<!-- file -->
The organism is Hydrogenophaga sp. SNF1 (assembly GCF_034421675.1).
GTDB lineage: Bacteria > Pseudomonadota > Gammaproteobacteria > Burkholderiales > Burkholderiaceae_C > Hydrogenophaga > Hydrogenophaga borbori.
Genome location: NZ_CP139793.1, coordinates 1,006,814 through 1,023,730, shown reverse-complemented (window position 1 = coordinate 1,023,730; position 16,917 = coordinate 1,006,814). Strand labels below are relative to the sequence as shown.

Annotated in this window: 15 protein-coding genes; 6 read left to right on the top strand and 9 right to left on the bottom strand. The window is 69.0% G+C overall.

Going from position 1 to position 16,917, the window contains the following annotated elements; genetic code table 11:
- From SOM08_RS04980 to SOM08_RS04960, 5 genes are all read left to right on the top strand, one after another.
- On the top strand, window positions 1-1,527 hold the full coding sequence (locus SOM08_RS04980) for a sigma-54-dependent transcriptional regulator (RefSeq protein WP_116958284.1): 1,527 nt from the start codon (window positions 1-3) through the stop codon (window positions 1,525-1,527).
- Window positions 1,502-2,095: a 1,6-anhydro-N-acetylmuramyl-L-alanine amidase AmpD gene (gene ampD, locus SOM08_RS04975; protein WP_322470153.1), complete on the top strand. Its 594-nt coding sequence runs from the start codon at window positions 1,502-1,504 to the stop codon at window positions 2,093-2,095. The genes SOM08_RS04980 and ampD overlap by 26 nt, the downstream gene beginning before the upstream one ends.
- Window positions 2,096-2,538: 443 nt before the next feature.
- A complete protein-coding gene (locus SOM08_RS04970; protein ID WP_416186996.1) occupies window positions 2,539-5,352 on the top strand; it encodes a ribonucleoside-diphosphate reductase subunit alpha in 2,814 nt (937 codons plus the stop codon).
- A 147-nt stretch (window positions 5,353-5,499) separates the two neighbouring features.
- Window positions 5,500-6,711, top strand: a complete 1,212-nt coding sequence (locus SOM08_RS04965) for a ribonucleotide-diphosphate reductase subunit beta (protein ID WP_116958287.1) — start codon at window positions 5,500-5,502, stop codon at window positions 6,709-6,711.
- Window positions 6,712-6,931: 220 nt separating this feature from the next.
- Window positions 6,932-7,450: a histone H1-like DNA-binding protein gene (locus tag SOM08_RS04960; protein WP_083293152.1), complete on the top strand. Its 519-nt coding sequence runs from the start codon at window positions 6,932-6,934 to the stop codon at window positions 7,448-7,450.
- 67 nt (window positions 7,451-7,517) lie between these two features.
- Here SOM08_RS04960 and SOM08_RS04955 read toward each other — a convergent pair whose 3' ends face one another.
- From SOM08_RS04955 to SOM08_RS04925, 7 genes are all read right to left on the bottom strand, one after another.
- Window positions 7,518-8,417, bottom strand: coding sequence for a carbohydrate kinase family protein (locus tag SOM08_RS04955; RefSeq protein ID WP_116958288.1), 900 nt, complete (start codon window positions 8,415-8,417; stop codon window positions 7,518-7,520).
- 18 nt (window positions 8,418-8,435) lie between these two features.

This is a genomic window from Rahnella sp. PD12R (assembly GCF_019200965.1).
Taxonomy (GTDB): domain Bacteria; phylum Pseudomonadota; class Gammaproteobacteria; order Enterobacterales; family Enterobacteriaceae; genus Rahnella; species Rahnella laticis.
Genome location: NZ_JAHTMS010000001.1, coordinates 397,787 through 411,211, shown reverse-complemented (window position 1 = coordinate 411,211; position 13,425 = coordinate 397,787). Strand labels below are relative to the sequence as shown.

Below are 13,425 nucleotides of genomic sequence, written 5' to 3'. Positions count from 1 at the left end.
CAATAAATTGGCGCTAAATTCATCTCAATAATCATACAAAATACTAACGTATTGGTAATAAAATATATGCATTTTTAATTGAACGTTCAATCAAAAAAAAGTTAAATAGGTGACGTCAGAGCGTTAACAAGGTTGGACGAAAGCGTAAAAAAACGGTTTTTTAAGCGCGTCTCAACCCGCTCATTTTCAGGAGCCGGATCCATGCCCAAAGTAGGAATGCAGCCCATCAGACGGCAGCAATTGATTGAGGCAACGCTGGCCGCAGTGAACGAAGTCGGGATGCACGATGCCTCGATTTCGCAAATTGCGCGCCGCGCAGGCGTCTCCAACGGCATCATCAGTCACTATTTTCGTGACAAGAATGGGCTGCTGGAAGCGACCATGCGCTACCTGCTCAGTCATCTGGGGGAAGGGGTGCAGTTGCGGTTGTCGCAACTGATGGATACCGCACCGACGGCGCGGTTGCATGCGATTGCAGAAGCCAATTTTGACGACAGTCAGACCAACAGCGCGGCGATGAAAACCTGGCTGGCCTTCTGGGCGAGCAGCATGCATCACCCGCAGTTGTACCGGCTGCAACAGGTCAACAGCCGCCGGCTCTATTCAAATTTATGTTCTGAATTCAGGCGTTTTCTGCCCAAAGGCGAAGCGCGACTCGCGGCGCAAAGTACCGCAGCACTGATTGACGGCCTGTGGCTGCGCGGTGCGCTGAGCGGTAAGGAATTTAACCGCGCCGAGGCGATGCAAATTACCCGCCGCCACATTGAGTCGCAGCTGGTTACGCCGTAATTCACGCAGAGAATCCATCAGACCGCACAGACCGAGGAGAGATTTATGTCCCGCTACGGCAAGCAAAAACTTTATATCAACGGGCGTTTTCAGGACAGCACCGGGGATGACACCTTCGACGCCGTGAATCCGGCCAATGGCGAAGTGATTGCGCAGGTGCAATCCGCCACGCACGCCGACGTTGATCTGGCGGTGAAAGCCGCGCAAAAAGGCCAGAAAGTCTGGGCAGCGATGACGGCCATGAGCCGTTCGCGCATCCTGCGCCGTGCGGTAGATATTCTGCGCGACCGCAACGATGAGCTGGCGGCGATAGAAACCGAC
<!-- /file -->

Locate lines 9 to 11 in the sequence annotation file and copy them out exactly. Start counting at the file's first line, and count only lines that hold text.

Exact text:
- Window positions 2,096-2,538: 443 nt before the next feature.
- A complete protein-coding gene (locus SOM08_RS04970; protein ID WP_416186996.1) occupies window positions 2,539-5,352 on the top strand; it encodes a ribonucleoside-diphosphate reductase subunit alpha in 2,814 nt (937 codons plus the stop codon).
- A 147-nt stretch (window positions 5,353-5,499) separates the two neighbouring features.